Office of the Secretary of Higher Education (OSHE) and the Higher Education Student Assistance Authority (HESAA) Offer Guidelines on Complying with the Financial Aid Shopping Sheet Law
New Jersey Public Law 2019, c.201 was signed into law on July 30, 2019. This law requires all public and independent institutions of higher education and all proprietary institutions licensed by the Office of the Secretary of Higher Education to offer academic degrees to provide a financial aid “shopping sheet” to each prospective student as part of the institution’s financial aid offer to that student. This law takes effect for financial aid offers to students starting with the 2020-2021 academic year.
This guidance is designed to assist institutions in complying with this new law. All postsecondary education institutions covered by this law are required to provide this information to students using only one of the following two options:
Option A: the model Shopping Sheet prescribed by the N.J. Secretary of Higher Education; or
Option B: the most current financial aid shopping sheet developed by the U.S. Department of Education or the federal Consumer Financial Protection Bureau.
For Academic Year 2020-2021, the approved New Jersey Financial Aid Shopping Sheet, is on HESAA’s Publications page, or at these direct links to templates for Associate Degree-granting and Bachelor’s Degree-granting institutions. The New Jersey Financial Aid Shopping Sheet differs from the federal format described below as Option B, in that the New Jersey template provides more contextual information for students and the New Jersey financial aid community about how information should be presented in a way that most aligns with student needs.
While we now have finalized the approved form for Academic Year 2020-2021, we plan to continue working with students and other stakeholders to refine this format for Academic Year 2021-2022 and beyond.
New Jersey’s Financial Aid Shopping Sheet templates are formatted as fillable PDF documents to enable institutions to supply each student’s individual information and to insert institution-specific information at the top, bottom, and right side of the shopping sheet. When filling in the institution-specific metrics on the right side of the document, institutions should use data from the following official sources: IPEDS for Graduation Rates within 150% of normal time to degree; NSLDS for statistics on Median Borrowing and Repayment Rates; and the U.S. Department of Education’s Official Cohort Default Rate website for Three-Year Cohort Default Rates.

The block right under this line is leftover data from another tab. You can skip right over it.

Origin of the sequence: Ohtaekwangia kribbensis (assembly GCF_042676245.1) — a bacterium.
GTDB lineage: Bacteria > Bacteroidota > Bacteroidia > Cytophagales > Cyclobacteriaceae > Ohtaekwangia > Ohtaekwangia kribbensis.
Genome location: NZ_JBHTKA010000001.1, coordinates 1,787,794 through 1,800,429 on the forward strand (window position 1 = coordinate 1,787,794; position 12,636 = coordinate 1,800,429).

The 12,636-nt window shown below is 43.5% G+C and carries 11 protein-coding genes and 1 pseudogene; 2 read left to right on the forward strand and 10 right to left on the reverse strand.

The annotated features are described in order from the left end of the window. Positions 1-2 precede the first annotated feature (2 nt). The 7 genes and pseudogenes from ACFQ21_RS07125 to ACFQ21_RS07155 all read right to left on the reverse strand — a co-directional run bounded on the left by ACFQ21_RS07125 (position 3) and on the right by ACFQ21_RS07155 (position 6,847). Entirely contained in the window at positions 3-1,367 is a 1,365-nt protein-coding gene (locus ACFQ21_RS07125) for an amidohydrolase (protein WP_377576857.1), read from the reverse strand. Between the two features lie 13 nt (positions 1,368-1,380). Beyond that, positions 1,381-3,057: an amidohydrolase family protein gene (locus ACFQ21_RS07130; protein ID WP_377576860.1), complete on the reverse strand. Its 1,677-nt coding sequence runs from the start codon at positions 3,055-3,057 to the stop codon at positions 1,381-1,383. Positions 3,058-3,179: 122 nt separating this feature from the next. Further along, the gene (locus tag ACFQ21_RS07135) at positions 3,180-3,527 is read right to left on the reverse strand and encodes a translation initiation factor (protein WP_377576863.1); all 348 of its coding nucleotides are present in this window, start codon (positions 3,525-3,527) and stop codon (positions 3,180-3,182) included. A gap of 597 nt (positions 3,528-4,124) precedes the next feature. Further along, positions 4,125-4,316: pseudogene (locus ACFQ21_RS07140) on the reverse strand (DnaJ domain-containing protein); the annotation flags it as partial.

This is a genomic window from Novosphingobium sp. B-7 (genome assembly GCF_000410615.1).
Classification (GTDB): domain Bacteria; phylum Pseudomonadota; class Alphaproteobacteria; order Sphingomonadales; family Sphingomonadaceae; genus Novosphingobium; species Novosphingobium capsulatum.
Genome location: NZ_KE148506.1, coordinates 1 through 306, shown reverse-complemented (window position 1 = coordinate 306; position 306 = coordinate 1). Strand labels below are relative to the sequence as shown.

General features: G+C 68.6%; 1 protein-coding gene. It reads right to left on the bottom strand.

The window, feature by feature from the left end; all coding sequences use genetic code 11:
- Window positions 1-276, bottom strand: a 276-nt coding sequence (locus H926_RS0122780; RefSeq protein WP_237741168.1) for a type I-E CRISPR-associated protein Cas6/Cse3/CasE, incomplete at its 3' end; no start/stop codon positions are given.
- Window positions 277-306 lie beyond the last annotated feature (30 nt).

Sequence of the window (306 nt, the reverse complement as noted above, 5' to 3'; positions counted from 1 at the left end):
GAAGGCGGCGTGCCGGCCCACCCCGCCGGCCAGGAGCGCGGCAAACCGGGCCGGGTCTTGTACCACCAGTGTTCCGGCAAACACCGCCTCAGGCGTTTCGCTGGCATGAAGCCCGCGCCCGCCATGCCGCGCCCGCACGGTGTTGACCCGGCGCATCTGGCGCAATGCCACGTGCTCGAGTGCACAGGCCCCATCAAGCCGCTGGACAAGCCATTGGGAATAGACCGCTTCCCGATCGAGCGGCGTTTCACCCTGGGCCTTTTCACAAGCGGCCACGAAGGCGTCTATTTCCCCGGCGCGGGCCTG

If you wish to customize the header of the New Jersey Financial Aid Shopping Sheet with your institution’s logo and color scheme, please contact Jules Cornelious at email@example.com for assistance.
For Academic Year 2020-2021, the most recently published “College Financing Plan” from the U.S. Department of Education, is available at https://ifap.ed.gov/eannouncements/011619CollegeFinancingPlansShoppingSheet1920.html.
Note: the U.S. Department of Education has indicated that the format of the College Financing Plan will be updated for 2020-2021. For purposes of compliance with P.L.2019, c.201, New Jersey institutions selecting Option B may use either the current federal College Financing Plan linked above or the successor template when the U.S. Department of Education publishes it.
To avoid confusion, institutions should NOT send students an additional document that is substantially similar to the shopping sheet. P.L.2019, c.201, section 2(a) states that “the purpose of the shopping sheet is to provide prospective students and their families with clear information on the costs, loan options, and estimated debt that the student will incur in attending the institution, and to allow students and families to easily evaluate and compare financial aid packages from different institutions.” To comply with this legislative intent, institutions covered by this law should not supplement the shopping sheet (either Option A or Option B) with a separate, competing document that presents similar information (e.g., total costs, financial aid grants and scholarships, net costs, options for financing these costs, and institutional data on graduation rates, repayment rates, and student debt statistics) in a tabulation, worksheet, or another form similar to that of the required shopping sheet.
Institutions may choose to provide information to complement the shopping sheet and help students understand their financial aid offer package, such as next steps, financial aid policies, award acceptance deadlines, terms and conditions, verification procedures and billing information. For example, one institution in New Jersey currently provides their students with a video explaining the financial aid package. Please contact Hanifa Barnes at firstname.lastname@example.org with any questions.